|Source: Moody Air Force Base|
I'm working on a new case study about the Boeing 737 MAX crisis right now, and I've come across a very interesting incident that arose before the first crash. I think there is a key lesson from that incident that applies to all organizations as we cope with the COVID-19 crisis today.
On the day before the crash of Lion Air Flight 610 in Indonesia, pilots flying the same plane nearly experienced tragedy. Fortunately, a third pilot happened to be in the cockpit that day. He observed the captain and co-pilot struggling to understand and react to the fact that the stall-prevention system was pushing the nose of the plane down repeatedly. Finally, the observer recognized what was happening and identified how to rectify the situation. He intervened and saved the day. Unfortunately, the lessons from this "near-miss" never flowed to other crews at Lion Air. On the very next day, flying the very same plane, tragedy ensued. Pilots experienced a mis-fire of the stall-prevention system, brought on by a faulty sensor reading. They did not know how to address the sitaution, and the plane crashed into the sea, killing everyone on board.
What's the lesson for us today? We have to make sure that teams are reflecting on what they have learned, particularly after failures, and sharing their lessons learned with others throughout the organization. Of course, failures often get a lot of attention, and people do hear about what went wrong and what the lessons learned are from those situations. However, people often do not hear about the near-misses, yet they are some of the most valuable learning opportunities. Near-misses are those situations when a failure almost occurred, but thankfully, someone intervened to take action, avoiding a major negative consequence.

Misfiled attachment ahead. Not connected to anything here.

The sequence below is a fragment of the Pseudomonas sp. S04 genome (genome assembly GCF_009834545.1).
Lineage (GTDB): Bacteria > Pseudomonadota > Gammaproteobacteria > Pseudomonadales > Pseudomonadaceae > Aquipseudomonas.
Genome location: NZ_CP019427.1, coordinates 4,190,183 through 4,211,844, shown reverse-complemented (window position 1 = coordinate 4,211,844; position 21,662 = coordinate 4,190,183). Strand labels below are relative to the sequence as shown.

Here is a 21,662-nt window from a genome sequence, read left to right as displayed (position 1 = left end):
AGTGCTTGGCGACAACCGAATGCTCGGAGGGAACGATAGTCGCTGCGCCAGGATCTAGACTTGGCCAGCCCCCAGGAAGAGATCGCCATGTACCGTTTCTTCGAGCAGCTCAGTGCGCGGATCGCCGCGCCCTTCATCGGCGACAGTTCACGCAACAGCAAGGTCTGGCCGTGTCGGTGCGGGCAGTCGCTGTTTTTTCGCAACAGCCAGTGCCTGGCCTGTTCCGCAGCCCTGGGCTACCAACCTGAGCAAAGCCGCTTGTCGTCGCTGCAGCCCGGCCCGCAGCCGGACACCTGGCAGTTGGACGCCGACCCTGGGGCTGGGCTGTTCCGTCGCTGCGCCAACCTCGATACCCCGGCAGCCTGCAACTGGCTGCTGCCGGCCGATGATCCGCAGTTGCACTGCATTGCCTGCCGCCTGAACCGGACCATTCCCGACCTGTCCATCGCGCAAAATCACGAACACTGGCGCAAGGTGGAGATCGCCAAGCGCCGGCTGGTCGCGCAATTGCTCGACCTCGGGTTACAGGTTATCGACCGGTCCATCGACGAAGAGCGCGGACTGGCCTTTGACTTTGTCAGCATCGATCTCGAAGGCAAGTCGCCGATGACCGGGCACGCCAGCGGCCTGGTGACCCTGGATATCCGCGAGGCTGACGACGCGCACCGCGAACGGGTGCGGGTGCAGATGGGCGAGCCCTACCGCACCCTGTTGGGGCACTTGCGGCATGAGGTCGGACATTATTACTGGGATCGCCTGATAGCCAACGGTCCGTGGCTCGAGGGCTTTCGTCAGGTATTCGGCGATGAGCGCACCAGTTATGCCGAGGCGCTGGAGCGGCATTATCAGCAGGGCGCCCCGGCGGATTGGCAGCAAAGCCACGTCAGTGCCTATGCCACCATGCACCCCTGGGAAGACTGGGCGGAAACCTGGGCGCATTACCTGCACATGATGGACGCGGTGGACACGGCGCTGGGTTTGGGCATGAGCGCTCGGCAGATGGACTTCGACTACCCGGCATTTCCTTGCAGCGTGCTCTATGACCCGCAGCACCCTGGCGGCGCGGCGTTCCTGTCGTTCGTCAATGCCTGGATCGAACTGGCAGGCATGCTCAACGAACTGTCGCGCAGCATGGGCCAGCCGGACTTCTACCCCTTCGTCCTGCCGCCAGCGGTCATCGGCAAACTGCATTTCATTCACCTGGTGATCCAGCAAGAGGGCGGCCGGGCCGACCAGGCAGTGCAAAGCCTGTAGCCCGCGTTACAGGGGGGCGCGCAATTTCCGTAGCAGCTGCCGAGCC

Why don't we hear about the near-misses? Often, people's natural reaction is to simply say, "Phew! Thank goodness!" Then they don't share the news of the situation with others. In part, they do it to avoid scutiny or perhaps the assignment of blame. Sometimes, they simply don't think about how the lessons from that incident can be helpful to others in the organization.
Years ago, Amy Edmondson, Anita Tucker and I wrote a case study about Children's Hospital and Clinics in Minneapolis/St. Paul. They wanted to surface near-misses, rather than sweep them under the rug, so as to learn from them and avoid future medical accidents. Someone there came up with the brilliant idea to rename the near-misses! They started calling them "Good Catches." Clinicians were asked to record these "good catches" in logs, and then a team studied the lessons from those situations. The term "good catch" emphasized the heroic action to intervene and avoid tragedy, rather than focusing on the bad things that happened leading up to the problem. I since have encountered another organization, in a manufacturing environment, that actually borrowed the phrase "good catch" and actually created an award for plant employees who initiated a "good catch." As a result, they learned about many more near-misses than ever before, studied them closely, and over time, they reduced quality defects in the factory considerably!